Andrew Spink of the Geneva office of LawNY convinced U.S. District Judge Siragusa to remand his client’s case because the ALJ failed to consider the opinion of a consultative examiner (CE). Andrew, who had represented the client at the ALJ hearing, had argued that the client’s prior claim should be reopened. The ALJ had reopened the earlier application but then went on to deny both claims.
Undeterred, Andrew appealed, arguing among other things, that the ALJ erred in ignoring the opinion of a CE from the earlier, re-opened claim. The CE had opined that the claimant had moderately to marked limitations in maintaining a regular schedule, and had cognitive problems that might significantly interfere with his ability to function on a daily basis. Andrew argued that the ALJ’s failure to discuss this report was erroneous because it was consistent with the opinion of the claimant’s primary care physician. The court agreed. It held the ALJ is required to evaluate every medical opinion of record. It found the opinion was relevant to Andrew’s argument that the claimant met Listing 12.02 for neurocognitive disorders, as the report indicated marked limitations in at least two of the “B” criteria of the listing.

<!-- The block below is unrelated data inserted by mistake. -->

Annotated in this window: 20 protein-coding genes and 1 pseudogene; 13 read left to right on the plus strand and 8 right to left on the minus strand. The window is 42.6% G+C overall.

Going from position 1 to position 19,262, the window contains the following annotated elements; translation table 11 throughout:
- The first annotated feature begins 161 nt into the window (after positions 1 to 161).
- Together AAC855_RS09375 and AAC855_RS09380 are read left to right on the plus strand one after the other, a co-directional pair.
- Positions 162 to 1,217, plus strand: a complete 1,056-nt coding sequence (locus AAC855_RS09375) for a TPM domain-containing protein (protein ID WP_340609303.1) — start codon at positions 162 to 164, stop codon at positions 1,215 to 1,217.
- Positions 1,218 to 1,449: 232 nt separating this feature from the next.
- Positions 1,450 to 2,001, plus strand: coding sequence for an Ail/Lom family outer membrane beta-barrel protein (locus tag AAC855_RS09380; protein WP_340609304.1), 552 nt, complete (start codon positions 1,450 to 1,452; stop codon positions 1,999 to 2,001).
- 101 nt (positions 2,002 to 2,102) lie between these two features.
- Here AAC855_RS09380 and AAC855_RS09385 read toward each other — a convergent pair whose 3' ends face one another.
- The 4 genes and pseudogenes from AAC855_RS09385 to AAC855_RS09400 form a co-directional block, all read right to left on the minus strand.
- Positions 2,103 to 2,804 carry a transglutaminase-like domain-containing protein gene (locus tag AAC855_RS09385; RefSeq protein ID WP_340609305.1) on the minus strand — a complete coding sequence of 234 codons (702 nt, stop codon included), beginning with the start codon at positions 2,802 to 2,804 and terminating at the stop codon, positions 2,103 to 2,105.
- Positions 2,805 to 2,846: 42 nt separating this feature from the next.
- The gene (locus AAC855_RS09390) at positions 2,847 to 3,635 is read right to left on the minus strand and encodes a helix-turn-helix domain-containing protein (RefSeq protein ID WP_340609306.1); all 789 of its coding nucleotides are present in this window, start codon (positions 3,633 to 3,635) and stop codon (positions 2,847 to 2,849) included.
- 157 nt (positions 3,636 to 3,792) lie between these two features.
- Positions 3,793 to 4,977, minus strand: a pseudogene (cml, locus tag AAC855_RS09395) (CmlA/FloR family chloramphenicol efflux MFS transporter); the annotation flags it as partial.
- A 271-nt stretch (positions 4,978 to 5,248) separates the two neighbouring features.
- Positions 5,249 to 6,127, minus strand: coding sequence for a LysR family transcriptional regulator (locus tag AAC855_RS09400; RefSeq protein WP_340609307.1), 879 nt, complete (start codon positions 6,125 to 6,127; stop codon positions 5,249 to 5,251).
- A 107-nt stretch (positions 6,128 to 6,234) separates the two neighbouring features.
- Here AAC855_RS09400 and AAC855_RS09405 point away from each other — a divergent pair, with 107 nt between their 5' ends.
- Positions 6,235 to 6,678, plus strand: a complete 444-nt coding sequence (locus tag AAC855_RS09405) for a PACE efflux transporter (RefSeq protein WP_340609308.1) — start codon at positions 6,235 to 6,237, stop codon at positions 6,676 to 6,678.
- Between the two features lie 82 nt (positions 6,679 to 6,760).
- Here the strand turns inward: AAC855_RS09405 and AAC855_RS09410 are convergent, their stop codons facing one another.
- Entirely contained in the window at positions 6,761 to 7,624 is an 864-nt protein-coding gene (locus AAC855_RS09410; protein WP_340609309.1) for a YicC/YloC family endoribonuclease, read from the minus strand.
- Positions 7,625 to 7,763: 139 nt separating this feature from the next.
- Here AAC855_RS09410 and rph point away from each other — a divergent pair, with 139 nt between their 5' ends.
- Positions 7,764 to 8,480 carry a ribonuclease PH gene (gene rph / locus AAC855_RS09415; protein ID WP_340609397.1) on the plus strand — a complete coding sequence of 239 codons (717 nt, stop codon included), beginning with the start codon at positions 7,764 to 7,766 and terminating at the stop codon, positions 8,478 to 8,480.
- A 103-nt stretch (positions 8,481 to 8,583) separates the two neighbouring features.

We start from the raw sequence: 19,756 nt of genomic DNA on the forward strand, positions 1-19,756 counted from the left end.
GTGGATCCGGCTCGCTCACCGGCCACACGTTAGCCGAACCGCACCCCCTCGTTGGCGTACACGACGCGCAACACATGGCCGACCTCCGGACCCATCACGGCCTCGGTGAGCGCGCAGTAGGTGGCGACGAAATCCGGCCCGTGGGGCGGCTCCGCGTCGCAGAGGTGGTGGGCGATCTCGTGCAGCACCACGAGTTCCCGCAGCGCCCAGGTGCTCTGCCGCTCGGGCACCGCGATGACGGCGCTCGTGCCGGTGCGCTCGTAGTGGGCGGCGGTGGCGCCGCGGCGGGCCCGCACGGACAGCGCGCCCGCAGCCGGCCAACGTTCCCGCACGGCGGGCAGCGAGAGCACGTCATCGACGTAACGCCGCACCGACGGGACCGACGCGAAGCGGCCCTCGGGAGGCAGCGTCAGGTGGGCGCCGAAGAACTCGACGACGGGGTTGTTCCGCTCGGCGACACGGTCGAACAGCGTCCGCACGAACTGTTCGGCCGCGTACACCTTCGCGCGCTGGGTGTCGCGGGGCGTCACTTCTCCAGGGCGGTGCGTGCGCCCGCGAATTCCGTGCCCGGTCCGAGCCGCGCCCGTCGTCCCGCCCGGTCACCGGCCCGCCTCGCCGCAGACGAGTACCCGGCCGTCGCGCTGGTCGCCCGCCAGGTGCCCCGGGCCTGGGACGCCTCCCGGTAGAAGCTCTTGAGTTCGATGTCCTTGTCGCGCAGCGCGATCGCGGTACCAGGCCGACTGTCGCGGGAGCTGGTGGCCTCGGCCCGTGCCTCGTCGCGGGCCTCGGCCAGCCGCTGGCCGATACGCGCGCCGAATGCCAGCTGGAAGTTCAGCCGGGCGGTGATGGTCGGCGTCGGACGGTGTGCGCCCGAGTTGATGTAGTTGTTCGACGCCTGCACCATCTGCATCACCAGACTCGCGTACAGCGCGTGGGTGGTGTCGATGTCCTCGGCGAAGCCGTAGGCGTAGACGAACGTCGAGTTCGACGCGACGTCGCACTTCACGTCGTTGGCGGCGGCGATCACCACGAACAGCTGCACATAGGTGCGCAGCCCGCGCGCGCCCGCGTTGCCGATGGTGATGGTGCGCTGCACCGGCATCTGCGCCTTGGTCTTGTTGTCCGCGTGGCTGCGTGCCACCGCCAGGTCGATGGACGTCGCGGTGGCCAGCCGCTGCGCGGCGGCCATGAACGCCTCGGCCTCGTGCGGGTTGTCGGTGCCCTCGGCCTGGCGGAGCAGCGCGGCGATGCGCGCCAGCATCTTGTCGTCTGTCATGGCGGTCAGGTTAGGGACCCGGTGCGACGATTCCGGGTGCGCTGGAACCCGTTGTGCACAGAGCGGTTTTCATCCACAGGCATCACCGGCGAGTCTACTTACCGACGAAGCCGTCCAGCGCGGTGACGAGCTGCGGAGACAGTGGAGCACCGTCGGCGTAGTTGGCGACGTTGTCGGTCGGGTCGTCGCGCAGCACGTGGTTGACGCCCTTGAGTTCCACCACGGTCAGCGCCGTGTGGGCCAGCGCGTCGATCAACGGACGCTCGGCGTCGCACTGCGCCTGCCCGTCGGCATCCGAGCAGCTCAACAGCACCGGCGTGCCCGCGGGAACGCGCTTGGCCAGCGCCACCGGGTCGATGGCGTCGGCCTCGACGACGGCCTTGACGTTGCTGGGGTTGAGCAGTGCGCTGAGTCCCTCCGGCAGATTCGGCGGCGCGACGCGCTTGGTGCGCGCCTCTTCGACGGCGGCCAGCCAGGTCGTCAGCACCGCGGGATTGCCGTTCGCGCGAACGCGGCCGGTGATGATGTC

Judge Siragusa remanded the claim for consideration of the CE’s opinion, and for the ALJ to reweigh the evidence as appropriate. Gorton v. Commissioner of Social Security, 2019 WL 6768780 (W.D.N.Y. Dec. 12, 2019). Compliments to Andrew for his creative advocacy.